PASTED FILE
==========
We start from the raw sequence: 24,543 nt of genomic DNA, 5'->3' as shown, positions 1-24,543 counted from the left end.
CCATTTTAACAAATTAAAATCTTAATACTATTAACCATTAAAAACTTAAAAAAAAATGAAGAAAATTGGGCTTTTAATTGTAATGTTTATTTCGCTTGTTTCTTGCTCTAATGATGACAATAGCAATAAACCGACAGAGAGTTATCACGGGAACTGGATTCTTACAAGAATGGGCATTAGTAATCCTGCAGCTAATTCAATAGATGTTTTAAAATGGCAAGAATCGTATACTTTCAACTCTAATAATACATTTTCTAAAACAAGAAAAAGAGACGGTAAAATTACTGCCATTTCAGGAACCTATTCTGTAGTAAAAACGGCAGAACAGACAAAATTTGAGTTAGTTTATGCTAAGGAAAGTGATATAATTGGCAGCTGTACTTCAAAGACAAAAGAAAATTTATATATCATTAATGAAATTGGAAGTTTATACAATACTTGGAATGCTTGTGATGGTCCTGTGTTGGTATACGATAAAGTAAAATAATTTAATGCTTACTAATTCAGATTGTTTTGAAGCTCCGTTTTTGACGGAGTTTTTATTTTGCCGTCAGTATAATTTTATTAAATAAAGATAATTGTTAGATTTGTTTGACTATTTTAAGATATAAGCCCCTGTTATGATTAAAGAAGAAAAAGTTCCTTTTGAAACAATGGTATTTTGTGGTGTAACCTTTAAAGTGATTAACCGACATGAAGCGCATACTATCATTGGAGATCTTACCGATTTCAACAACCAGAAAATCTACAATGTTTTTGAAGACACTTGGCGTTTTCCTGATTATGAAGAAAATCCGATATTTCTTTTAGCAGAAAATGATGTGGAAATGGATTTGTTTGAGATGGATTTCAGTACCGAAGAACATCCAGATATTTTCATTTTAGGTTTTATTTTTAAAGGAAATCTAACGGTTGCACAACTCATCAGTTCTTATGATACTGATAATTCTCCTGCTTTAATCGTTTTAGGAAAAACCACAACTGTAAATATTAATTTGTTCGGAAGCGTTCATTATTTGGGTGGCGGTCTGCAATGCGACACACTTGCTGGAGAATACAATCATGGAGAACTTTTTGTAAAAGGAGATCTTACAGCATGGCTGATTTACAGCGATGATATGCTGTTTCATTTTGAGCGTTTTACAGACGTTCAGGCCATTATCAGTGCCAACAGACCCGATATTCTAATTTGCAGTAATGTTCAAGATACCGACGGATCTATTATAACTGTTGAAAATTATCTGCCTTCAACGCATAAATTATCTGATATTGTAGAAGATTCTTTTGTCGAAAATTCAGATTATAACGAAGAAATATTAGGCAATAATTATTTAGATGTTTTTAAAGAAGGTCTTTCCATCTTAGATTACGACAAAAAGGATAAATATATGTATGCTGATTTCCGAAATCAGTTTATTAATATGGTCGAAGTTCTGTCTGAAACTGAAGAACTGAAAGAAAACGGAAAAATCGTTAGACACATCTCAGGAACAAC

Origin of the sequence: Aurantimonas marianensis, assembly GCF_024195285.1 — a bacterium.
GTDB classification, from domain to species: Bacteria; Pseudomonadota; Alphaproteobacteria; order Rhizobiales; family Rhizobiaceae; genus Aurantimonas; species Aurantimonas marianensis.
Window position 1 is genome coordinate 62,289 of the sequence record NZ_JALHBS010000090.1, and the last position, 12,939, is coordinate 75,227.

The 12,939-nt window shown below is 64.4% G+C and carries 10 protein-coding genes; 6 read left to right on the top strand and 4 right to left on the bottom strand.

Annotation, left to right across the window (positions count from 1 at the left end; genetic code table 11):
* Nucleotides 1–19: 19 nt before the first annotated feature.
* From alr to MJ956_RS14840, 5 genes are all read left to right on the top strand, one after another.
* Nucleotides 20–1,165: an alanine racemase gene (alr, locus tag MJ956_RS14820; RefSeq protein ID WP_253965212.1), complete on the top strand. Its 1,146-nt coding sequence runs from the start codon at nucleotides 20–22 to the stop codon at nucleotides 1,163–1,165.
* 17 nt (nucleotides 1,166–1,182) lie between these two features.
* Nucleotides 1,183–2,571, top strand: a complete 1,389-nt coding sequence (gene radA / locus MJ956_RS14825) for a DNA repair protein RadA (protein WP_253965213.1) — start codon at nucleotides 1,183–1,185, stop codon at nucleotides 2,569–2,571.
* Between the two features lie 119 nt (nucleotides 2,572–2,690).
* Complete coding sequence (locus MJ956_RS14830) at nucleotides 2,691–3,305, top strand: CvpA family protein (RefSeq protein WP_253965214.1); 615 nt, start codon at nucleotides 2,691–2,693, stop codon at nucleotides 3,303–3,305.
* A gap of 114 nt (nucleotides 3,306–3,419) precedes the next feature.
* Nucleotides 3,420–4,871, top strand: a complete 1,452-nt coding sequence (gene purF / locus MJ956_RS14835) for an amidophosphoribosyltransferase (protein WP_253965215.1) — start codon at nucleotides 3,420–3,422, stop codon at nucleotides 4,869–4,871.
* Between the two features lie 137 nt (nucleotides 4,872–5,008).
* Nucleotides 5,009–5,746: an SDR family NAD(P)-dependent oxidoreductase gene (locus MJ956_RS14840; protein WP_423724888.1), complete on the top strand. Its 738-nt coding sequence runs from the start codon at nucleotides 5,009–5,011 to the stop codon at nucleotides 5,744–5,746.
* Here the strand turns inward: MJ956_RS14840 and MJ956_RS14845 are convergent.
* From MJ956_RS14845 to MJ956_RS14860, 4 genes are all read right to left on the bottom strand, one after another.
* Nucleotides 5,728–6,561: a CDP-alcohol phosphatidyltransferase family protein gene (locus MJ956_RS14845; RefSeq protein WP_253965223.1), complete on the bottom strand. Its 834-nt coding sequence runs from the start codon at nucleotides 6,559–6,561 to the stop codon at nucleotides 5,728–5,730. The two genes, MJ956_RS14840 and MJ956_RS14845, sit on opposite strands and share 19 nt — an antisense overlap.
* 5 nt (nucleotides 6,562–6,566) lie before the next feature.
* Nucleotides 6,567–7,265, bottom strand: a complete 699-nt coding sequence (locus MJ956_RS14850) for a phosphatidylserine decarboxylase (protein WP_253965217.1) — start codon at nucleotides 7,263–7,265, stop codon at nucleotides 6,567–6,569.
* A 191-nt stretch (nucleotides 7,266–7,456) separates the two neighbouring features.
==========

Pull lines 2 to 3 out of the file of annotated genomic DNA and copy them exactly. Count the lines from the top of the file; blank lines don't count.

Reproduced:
CCATTTTAACAAATTAAAATCTTAATACTATTAACCATTAAAAACTTAAAAAAAAATGAAGAAAATTGGGCTTTTAATTGTAATGTTTATTTCGCTTGTTTCTTGCTCTAATGATGACAATAGCAATAAACCGACAGAGAGTTATCACGGGAACTGGATTCTTACAAGAATGGGCATTAGTAATCCTGCAGCTAATTCAATAGATGTTTTAAAATGGCAAGAATCGTATACTTTCAACTCTAATAATACATTTTCTAAAACAAGAAAAAGAGACGGTAAAATTACTGCCATTTCAGGAACCTATTCTGTAGTAAAAACGGCAGAACAGACAAAATTTGAGTTAGTTTATGCTAAGGAAAGTGATATAATTGGCAGCTGTACTTCAAAGACAAAAGAAAATTTATATATCATTAATGAAATTGGAAGTTTATACAATACTTGGAATGCTTGTGATGGTCCTGTGTTGGTATACGATAAAGTAAAATAATTTAATGCTTACTAATTCAGATTGTTTTGAAGCTCCGTTTTTGACGGAGTTTTTATTTTGCCGTCAGTATAATTTTATTAAATAAAGATAATTGTTAGATTTGTTTGACTATTTTAAGATATAAGCCCCTGTTATGATTAAAGAAGAAAAAGTTCCTTTTGAAACAATGGTATTTTGTGGTGTAACCTTTAAAGTGATTAACCGACATGAAGCGCATACTATCATTGGAGATCTTACCGATTTCAACAACCAGAAAATCTACAATGTTTTTGAAGACACTTGGCGTTTTCCTGATTATGAAGAAAATCCGATATTTCTTTTAGCAGAAAATGATGTGGAAATGGATTTGTTTGAGATGGATTTCAGTACCGAAGAACATCCAGATATTTTCATTTTAGGTTTTATTTTTAAAGGAAATCTAACGGTTGCACAACTCATCAGTTCTTATGATACTGATAATTCTCCTGCTTTAATCGTTTTAGGAAAAACCACAACTGTAAATATTAATTTGTTCGGAAGCGTTCATTATTTGGGTGGCGGTCTGCAATGCGACACACTTGCTGGAGAATACAATCATGGAGAACTTTTTGTAAAAGGAGATCTTACAGCATGGCTGATTTACAGCGATGATATGCTGTTTCATTTTGAGCGTTTTACAGACGTTCAGGCCATTATCAGTGCCAACAGACCCGATATTCTAATTTGCAGTAATGTTCAAGATACCGACGGATCTATTATAACTGTTGAAAATTATCTGCCTTCAACGCATAAATTATCTGATATTGTAGAAGATTCTTTTGTCGAAAATTCAGATTATAACGAAGAAATATTAGGCAATAATTATTTAGATGTTTTTAAAGAAGGTCTTTCCATCTTAGATTACGACAAAAAGGATAAATATATGTATGCTGATTTCCGAAATCAGTTTATTAATATGGTCGAAGTTCTGTCTGAAACTGAAGAACTGAAAGAAAACGGAAAAATCGTTAGACACATCTCAGGAACAAC

Origin of the sequence: Aurantimonas marianensis, assembly GCF_024195285.1 — a bacterium.